Thursday, 21 April 2011

Thailand raises rates, global stocks jump

Thailand raised interest rates on Wednesday. AFP/CNA reports:

Thailand's central bank raised its official interest rate Wednesday for the sixth time in less than a year in an attempt to contain inflation.

The Monetary Policy Committee (MPC) voted six to one to increase the official cost of borrowing to 2.75 percent, up from 2.50 percent previously, and said in a statement it was ready to take further action if needed.

Not that global investors cared too much. From Bloomberg:

Global stocks staged the biggest rally of 2011 and the Dow Jones Industrial Average reached an almost three-year high amid better-than-estimated results at companies from Intel Corp. (INTC) to United Technologies Corp. and L’Oreal SA. Gold jumped to a record as the dollar slid.

The MSCI World (MXWO) Index jumped 2 percent at 4 p.m. in New York, the biggest increase since Nov. 4, and emerging-market shares rallied the most in 10 months. The Standard & Poor’s 500 Index climbed 1.4 percent. The U.S. currency weakened versus all 16 major peers, dragging the Dollar Index to the lowest level since November 2009. Ten-year U.S. Treasury yields rose four basis points to 3.41 percent. Sugar and nickel led commodities higher and gold traded above $1,500 an ounce for a second day.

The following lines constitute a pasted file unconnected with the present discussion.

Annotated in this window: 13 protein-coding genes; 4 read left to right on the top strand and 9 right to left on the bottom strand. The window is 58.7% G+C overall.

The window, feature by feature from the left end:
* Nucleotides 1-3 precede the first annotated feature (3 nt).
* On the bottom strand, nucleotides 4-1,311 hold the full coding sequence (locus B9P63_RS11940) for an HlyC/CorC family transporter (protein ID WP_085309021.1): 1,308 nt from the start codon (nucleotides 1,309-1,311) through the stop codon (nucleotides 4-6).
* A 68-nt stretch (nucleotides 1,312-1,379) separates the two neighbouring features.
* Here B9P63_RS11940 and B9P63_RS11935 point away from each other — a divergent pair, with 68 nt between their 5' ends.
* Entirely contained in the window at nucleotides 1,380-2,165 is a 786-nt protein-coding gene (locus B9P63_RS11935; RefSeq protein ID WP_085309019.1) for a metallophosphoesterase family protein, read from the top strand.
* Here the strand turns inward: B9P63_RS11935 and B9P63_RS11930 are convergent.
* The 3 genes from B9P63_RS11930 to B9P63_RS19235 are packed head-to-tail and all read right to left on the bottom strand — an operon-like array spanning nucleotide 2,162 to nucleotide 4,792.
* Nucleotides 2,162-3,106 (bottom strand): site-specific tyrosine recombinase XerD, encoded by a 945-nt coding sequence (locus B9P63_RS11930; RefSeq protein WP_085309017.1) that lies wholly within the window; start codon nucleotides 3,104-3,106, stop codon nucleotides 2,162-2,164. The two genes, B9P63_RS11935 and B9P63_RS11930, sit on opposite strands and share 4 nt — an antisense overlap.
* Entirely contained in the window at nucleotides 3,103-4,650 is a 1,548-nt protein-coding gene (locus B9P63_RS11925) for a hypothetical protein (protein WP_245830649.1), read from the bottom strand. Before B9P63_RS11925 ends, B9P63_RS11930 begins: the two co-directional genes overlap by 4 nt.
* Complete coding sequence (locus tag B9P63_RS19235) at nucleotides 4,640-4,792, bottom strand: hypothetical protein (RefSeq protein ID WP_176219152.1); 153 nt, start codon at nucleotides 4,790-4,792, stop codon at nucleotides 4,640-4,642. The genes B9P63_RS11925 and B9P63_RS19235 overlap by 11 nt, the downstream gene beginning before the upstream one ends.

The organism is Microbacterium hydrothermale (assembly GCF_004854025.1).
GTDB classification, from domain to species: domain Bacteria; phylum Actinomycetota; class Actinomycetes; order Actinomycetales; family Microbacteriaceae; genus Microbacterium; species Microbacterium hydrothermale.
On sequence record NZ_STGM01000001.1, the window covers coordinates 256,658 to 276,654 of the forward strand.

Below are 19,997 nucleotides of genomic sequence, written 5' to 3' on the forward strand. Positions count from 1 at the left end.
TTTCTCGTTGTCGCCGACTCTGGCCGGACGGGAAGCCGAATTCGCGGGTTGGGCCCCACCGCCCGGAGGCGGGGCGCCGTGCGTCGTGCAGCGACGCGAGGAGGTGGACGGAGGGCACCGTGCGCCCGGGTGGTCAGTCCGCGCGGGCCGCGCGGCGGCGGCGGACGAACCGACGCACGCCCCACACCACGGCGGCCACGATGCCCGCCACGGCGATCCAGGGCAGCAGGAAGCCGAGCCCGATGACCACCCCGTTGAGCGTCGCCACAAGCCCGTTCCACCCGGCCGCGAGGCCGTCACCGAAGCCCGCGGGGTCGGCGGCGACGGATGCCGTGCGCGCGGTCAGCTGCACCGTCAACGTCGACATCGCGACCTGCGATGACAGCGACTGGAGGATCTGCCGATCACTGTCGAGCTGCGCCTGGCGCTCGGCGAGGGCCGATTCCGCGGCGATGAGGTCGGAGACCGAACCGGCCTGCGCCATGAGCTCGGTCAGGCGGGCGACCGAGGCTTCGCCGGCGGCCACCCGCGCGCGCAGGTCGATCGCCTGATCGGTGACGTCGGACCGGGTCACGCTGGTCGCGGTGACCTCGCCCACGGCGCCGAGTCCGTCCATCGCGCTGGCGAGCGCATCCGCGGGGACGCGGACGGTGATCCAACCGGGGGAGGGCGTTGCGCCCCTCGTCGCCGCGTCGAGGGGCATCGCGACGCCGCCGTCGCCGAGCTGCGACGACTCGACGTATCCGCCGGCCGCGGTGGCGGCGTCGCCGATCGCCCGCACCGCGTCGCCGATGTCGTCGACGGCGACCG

The report on US existing home sales in March didn't spoil investors' mood.

Stocks extended gains after sales of previously owned U.S. homes increased 3.7 percent to a 5.1 million annual rate in March, exceeding the 5 million median forecast of economists surveyed by Bloomberg News, figures from the National Association of Realtors showed. The median price declined from a year earlier, and 40 percent of the sales were distressed properties.

Meanwhile, on the European sovereign debt front, there was some good news from Spain. From Bloomberg:

Spain sold 3.4 billion euros ($4.9 billion) of bonds and demand rose even as its borrowing costs increased amid expectations Greece may restructure its debt.

The Treasury said it sold 2.49 billion euros of 10-year bonds at an average yield of 5.472 percent, compared with 5.162 percent at the previous auction on March 17. It also sold 885 million euros of bonds maturing Jan. 31, 2024 at 5.667 percent.

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